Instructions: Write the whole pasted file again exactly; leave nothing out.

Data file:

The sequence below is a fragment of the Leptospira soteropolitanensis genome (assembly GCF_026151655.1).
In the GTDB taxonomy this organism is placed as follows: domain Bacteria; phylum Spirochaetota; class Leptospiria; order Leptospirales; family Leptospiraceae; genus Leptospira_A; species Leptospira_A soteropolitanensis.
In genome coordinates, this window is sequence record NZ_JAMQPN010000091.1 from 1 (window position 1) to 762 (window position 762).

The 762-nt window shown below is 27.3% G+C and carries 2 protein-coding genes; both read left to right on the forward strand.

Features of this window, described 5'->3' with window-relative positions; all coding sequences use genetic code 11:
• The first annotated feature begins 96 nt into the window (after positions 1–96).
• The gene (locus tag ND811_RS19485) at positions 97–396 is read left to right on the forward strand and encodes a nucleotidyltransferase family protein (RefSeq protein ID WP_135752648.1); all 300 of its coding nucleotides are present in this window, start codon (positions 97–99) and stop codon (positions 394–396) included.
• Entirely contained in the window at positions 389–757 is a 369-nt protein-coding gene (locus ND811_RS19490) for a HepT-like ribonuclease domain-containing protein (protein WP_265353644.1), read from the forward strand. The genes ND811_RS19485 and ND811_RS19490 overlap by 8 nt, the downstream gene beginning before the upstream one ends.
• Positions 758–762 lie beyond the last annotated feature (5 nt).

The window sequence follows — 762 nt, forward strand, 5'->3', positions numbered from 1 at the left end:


The sequence below is a fragment of the Leptospira soteropolitanensis genome (assembly GCF_026151655.1).
In the GTDB taxonomy this organism is placed as follows: domain Bacteria; phylum Spirochaetota; class Leptospiria; order Leptospirales; family Leptospiraceae; genus Leptospira_A; species Leptospira_A soteropolitanensis.
In genome coordinates, this window is sequence record NZ_JAMQPN010000091.1 from 1 (window position 1) to 762 (window position 762).

The 762-nt window shown below is 27.3% G+C and carries 2 protein-coding genes; both read left to right on the forward strand.

Features of this window, described 5'->3' with window-relative positions; all coding sequences use genetic code 11:
• The first annotated feature begins 96 nt into the window (after positions 1–96).
• The gene (locus tag ND811_RS19485) at positions 97–396 is read left to right on the forward strand and encodes a nucleotidyltransferase family protein (RefSeq protein ID WP_135752648.1); all 300 of its coding nucleotides are present in this window, start codon (positions 97–99) and stop codon (positions 394–396) included.
• Entirely contained in the window at positions 389–757 is a 369-nt protein-coding gene (locus ND811_RS19490) for a HepT-like ribonuclease domain-containing protein (protein WP_265353644.1), read from the forward strand. The genes ND811_RS19485 and ND811_RS19490 overlap by 8 nt, the downstream gene beginning before the upstream one ends.
• Positions 758–762 lie beyond the last annotated feature (5 nt).

The window sequence follows — 762 nt, forward strand, 5'->3', positions numbered from 1 at the left end: